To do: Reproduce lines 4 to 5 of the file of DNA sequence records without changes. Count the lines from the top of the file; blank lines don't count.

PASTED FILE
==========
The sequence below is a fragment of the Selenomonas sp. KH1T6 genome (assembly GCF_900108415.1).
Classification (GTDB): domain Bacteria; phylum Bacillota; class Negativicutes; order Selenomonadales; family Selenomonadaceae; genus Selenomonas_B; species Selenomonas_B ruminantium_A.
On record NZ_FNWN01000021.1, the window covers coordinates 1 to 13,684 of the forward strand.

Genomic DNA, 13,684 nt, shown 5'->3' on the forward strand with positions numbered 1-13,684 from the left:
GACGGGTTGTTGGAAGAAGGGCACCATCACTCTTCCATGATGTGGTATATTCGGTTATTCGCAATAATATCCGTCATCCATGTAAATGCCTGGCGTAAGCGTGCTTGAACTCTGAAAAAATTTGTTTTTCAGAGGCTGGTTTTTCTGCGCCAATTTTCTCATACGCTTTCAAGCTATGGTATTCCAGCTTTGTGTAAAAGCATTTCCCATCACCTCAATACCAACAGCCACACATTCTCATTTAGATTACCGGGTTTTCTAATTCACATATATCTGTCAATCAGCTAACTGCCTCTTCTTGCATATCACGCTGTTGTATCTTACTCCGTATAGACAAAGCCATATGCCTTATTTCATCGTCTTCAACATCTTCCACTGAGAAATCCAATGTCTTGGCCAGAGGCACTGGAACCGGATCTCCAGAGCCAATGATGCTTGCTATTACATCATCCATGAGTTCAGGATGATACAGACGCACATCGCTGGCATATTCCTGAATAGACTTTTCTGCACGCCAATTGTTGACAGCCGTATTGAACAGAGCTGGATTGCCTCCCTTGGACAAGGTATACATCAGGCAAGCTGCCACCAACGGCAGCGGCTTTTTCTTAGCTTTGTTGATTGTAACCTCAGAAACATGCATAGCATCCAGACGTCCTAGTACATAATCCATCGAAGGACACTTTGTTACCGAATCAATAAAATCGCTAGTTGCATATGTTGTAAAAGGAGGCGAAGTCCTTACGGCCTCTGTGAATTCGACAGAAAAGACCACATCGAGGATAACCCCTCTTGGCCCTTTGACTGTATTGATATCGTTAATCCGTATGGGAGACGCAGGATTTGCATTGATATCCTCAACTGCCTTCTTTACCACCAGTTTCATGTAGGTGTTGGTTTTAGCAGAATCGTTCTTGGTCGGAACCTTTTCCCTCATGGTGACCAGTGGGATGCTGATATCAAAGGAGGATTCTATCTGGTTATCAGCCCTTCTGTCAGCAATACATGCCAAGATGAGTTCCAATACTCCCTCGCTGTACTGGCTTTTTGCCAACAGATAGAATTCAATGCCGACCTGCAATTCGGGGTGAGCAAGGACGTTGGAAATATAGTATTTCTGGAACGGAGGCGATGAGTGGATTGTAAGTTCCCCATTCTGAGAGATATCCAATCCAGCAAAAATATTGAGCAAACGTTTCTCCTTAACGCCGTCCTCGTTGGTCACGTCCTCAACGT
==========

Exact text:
Genomic DNA, 13,684 nt, shown 5'->3' on the forward strand with positions numbered 1-13,684 from the left:
GACGGGTTGTTGGAAGAAGGGCACCATCACTCTTCCATGATGTGGTATATTCGGTTATTCGCAATAATATCCGTCATCCATGTAAATGCCTGGCGTAAGCGTGCTTGAACTCTGAAAAAATTTGTTTTTCAGAGGCTGGTTTTTCTGCGCCAATTTTCTCATACGCTTTCAAGCTATGGTATTCCAGCTTTGTGTAAAAGCATTTCCCATCACCTCAATACCAACAGCCACACATTCTCATTTAGATTACCGGGTTTTCTAATTCACATATATCTGTCAATCAGCTAACTGCCTCTTCTTGCATATCACGCTGTTGTATCTTACTCCGTATAGACAAAGCCATATGCCTTATTTCATCGTCTTCAACATCTTCCACTGAGAAATCCAATGTCTTGGCCAGAGGCACTGGAACCGGATCTCCAGAGCCAATGATGCTTGCTATTACATCATCCATGAGTTCAGGATGATACAGACGCACATCGCTGGCATATTCCTGAATAGACTTTTCTGCACGCCAATTGTTGACAGCCGTATTGAACAGAGCTGGATTGCCTCCCTTGGACAAGGTATACATCAGGCAAGCTGCCACCAACGGCAGCGGCTTTTTCTTAGCTTTGTTGATTGTAACCTCAGAAACATGCATAGCATCCAGACGTCCTAGTACATAATCCATCGAAGGACACTTTGTTACCGAATCAATAAAATCGCTAGTTGCATATGTTGTAAAAGGAGGCGAAGTCCTTACGGCCTCTGTGAATTCGACAGAAAAGACCACATCGAGGATAACCCCTCTTGGCCCTTTGACTGTATTGATATCGTTAATCCGTATGGGAGACGCAGGATTTGCATTGATATCCTCAACTGCCTTCTTTACCACCAGTTTCATGTAGGTGTTGGTTTTAGCAGAATCGTTCTTGGTCGGAACCTTTTCCCTCATGGTGACCAGTGGGATGCTGATATCAAAGGAGGATTCTATCTGGTTATCAGCCCTTCTGTCAGCAATACATGCCAAGATGAGTTCCAATACTCCCTCGCTGTACTGGCTTTTTGCCAACAGATAGAATTCAATGCCGACCTGCAATTCGGGGTGAGCAAGGACGTTGGAAATATAGTATTTCTGGAACGGAGGCGATGAGTGGATTGTAAGTTCCCCATTCTGAGAGATATCCAATCCAGCAAAAATATTGAGCAAACGTTTCTCCTTAACGCCGTCCTCGTTGGTCACGTCCTCAACGT